Venezuelan opposition deputy Julio Borges ERIKA SANTELICES/AFP/Getty Images

Justice Without Borders for Venezuela

With Venezuela’s humanitarian catastrophe worsening by the day, governments in the region and beyond are pondering how to respond. But it may be civil society that needs to invent new ways of taking action.

TIRANA – As Venezuela’s humanitarian catastrophe worsens by the day, governments in the region and beyond ponder how to respond. It may be time for civil society to invent new ways of taking action.

According to estimates from MIT’s Billion Prices Project, month-on-month food inflation in Venezuela reached 117.6% in January, or the equivalent of 1,130,000% a year. At the same time, the exchange rate depreciated at an annual rate of more than 700,000%, while the real purchasing power of wages – which barely represented 1,400 calories a day in December – was decimated further. A survey published in early January estimated recent out-migration at four million people, nearly as many as from Syria.

Governments in the Americas and Europe find themselves in rough, uncharted waters. If the problem were simply a matter of gross violations of the Organization of American States’ Democratic Charter – convincingly certified by OAS Secretary General Luis Almagro – solutions measured in months or years could be considered. But Venezuela is not just a political problem; it is a humanitarian catastrophe of unprecedented proportions.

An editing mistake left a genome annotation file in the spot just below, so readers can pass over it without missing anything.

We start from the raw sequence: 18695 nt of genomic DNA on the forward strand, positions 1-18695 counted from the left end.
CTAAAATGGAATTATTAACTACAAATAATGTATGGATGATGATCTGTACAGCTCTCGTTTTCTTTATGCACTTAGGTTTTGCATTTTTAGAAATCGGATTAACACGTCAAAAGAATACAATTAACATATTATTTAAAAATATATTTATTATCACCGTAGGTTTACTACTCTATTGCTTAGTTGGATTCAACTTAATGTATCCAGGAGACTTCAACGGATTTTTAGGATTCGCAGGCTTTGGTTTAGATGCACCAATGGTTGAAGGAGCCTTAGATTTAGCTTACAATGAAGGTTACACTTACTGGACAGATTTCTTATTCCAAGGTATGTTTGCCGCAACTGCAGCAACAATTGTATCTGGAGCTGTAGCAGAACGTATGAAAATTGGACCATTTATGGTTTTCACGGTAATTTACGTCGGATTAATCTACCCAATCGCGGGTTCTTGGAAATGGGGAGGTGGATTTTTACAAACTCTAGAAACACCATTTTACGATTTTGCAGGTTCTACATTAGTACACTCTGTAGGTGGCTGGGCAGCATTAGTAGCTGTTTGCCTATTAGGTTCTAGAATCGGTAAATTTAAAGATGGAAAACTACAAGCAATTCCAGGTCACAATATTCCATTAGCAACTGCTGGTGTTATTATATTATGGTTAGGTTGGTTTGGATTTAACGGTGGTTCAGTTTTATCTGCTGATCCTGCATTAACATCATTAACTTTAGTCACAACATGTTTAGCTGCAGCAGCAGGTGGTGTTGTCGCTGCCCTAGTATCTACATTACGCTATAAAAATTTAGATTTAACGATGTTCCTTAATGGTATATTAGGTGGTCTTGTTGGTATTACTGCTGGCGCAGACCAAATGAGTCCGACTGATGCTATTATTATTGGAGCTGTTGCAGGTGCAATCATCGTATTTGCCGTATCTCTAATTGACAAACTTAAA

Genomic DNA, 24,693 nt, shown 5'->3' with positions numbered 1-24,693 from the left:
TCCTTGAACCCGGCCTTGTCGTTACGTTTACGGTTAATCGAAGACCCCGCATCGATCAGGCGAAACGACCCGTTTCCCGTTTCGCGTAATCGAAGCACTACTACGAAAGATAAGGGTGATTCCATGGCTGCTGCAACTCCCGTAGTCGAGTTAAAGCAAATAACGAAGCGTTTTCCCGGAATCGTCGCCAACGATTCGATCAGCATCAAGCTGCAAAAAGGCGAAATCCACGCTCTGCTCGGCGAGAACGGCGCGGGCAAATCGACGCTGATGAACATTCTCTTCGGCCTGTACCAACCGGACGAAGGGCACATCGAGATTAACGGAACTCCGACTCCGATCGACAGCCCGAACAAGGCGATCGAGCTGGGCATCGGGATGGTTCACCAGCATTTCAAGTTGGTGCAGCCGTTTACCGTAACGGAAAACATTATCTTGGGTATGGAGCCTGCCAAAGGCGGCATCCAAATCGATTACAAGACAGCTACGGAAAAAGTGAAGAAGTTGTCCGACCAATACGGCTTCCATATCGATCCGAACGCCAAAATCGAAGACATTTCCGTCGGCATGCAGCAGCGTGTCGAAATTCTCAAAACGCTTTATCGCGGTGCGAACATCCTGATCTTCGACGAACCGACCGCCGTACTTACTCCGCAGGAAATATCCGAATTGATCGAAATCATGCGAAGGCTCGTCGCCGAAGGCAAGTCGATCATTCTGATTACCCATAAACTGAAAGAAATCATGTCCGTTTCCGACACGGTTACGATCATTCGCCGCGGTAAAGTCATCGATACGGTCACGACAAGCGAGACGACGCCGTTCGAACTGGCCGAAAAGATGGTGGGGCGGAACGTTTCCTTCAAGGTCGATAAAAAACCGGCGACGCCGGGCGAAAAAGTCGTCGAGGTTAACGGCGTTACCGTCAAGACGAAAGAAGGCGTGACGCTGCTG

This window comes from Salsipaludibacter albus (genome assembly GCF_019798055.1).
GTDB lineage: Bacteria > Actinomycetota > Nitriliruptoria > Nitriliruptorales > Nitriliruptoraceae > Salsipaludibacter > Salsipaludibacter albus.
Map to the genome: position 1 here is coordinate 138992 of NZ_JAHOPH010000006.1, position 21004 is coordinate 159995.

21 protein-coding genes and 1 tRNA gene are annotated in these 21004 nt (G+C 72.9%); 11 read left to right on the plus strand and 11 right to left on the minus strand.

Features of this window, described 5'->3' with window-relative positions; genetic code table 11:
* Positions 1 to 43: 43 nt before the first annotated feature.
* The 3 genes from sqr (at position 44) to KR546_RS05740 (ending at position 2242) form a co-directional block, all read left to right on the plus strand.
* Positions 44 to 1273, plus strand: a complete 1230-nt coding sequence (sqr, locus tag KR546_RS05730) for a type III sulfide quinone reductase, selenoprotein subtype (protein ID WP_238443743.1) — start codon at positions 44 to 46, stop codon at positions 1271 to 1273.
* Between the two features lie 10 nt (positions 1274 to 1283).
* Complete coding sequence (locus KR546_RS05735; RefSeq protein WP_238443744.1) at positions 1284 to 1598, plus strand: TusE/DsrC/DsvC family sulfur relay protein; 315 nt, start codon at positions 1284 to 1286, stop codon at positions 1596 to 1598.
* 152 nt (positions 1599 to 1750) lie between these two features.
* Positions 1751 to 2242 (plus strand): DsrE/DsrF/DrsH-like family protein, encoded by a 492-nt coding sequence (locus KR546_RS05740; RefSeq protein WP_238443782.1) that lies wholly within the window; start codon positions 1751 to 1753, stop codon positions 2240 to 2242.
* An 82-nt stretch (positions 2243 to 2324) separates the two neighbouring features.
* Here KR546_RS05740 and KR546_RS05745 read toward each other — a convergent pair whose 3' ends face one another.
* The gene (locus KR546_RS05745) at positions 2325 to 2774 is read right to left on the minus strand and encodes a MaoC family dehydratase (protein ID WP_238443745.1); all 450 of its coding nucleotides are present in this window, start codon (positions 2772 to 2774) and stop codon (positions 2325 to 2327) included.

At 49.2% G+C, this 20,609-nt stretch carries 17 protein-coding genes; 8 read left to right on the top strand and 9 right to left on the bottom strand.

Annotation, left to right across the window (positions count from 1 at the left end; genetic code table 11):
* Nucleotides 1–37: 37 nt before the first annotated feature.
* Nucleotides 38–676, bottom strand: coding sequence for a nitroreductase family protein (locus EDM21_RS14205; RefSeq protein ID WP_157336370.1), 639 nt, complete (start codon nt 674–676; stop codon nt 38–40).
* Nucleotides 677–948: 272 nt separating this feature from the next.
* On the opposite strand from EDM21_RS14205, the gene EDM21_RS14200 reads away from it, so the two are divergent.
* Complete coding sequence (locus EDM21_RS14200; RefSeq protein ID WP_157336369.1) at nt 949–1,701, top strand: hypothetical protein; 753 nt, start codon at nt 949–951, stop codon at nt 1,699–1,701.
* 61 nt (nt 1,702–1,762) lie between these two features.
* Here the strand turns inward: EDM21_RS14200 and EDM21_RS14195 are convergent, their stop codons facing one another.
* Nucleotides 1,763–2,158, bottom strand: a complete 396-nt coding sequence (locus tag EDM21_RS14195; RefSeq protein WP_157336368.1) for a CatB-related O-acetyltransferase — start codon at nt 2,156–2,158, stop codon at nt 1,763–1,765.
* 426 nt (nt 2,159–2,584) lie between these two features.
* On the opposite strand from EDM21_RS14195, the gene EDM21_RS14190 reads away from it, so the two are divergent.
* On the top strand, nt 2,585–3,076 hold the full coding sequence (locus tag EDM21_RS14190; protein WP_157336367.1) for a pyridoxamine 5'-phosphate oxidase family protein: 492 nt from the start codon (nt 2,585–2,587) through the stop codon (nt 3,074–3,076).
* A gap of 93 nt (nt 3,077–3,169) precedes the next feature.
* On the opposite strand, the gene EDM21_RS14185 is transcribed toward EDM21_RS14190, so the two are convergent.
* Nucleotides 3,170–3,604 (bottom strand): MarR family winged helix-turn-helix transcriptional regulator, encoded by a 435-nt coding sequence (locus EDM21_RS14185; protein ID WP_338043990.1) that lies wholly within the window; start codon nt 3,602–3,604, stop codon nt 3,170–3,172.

We hope you're enjoying Project Syndicate.

To continue reading, subscribe now.

Subscribe

Get unlimited access to PS premium content, including in-depth commentaries, book reviews, exclusive interviews, On Point, the Big Picture, the PS Archive, and our annual year-ahead magazine.

http://prosyn.org/u6vGmsH;

Cookies and Privacy

We use cookies to improve your experience on our website. To find out more, read our updated cookie policy and privacy policy.